However, even if you are working and not being paid, you are being paid in kind for the amount of training and hands-on experience you are receiving from a qualified electrician.

The value of this training is priceless and is the difference between passing and failing the course.

What will I learn from stage 1 of a training centre course?

You will learn the fundamentals of being an electrician that may be more attractive to a potential employer considering taking on an apprentice.

The fundamental of the stage 1 training course will include:

  • The use of basic industry tools that are essential for an electrician’s work
  • Gaining the knowledge of standard circuits and installing lighting, power, and cooker circuits in a domestic setting
  • Installing and terminating twin and earth cables and understanding the different cables used
  • You will learn how consumer units work and how to connect a consumer unit
  • Correct selection of cables and sizes for different circuits
  • Correct selection of equipment and specialist tools required
  • Safe isolation of single-phase domestic power
  • Understanding basic SI units, Ohm’s law and relevant calculations in the domestic setting
  • Learn how to calculate maximum demand and apply diversity for the domestic application
  • Earthing systems used as a domestic installer
  • How circuit protection works and why it’s used
  • Building regulations compliance
  • How to use and apply 18th edition wiring
  • The basics of inspecting and testing a domestic installation.

Where can I study to become an electrician?

Training centres across the country offer training for electricians and other trades.

If you can choose via recommendation, this is the best way to go, but visit the facilities and speak to the instructors to make a personal assessment.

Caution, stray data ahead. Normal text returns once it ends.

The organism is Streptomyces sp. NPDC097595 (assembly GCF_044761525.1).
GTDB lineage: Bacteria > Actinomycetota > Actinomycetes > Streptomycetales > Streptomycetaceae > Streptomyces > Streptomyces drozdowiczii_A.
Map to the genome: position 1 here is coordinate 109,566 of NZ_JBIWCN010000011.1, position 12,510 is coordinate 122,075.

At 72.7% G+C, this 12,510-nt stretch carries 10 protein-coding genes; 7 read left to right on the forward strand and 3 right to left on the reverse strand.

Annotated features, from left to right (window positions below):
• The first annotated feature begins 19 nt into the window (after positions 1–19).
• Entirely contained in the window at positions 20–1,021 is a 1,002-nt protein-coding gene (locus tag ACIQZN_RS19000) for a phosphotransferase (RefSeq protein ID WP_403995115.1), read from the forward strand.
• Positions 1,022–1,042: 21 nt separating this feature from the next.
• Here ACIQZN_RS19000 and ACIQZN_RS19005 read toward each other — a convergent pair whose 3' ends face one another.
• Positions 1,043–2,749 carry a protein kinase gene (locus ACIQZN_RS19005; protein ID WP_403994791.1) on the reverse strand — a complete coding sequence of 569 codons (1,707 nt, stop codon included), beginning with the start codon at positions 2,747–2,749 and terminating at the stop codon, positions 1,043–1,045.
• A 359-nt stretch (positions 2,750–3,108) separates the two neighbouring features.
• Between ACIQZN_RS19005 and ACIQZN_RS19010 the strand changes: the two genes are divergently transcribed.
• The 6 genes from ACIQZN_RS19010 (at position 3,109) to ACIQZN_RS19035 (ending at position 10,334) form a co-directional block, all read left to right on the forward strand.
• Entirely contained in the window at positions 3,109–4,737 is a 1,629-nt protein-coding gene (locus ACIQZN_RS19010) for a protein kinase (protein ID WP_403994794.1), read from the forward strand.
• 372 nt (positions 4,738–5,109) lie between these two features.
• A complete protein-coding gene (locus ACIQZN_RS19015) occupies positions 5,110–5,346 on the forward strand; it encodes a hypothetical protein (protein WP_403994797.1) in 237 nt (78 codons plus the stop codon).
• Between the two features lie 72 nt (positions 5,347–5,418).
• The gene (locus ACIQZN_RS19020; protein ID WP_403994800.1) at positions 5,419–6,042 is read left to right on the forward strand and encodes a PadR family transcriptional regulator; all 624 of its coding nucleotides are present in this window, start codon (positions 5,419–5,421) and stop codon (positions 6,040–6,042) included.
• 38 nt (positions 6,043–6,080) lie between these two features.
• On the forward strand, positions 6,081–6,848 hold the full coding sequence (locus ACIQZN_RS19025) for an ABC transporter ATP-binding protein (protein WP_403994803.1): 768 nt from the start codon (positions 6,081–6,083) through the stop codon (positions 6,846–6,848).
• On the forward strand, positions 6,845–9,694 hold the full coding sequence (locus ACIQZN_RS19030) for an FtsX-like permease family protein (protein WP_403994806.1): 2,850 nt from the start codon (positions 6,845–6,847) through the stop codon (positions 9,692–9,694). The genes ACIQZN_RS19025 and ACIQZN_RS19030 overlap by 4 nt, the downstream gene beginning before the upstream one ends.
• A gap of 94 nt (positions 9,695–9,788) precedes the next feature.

You want a training centre with a good reputation in the industry. This will help you when it comes to finding paid work while training.

Is becoming an electrician hard?

It depends on your definition of complex, an academic may fly through the theory and struggle with the practical side of the job, and vice versa is true.

To train to become an electrician is a long haul. The training takes a long time because it’s a profession that can be complicated, and you need to be able to stand on your own two feet to solve problems.

Once you are qualified, the life of an electrician is self-development, meaning it’s up to you to stay current with industry laws and accreditations that you will need throughout your career.

Do electricians make good money?

Yes, electricians can make excellent money depending on the effort and expertise they have gained over years of continual development.

A fully qualified electrician’s salary can be equal to and exceed that of someone who has a university degree working in a similar field.

However, if money is your primary motivation, the training period may put you off selecting this career. It can be as long as 7 years before you can maximise your earning potential as an electrician.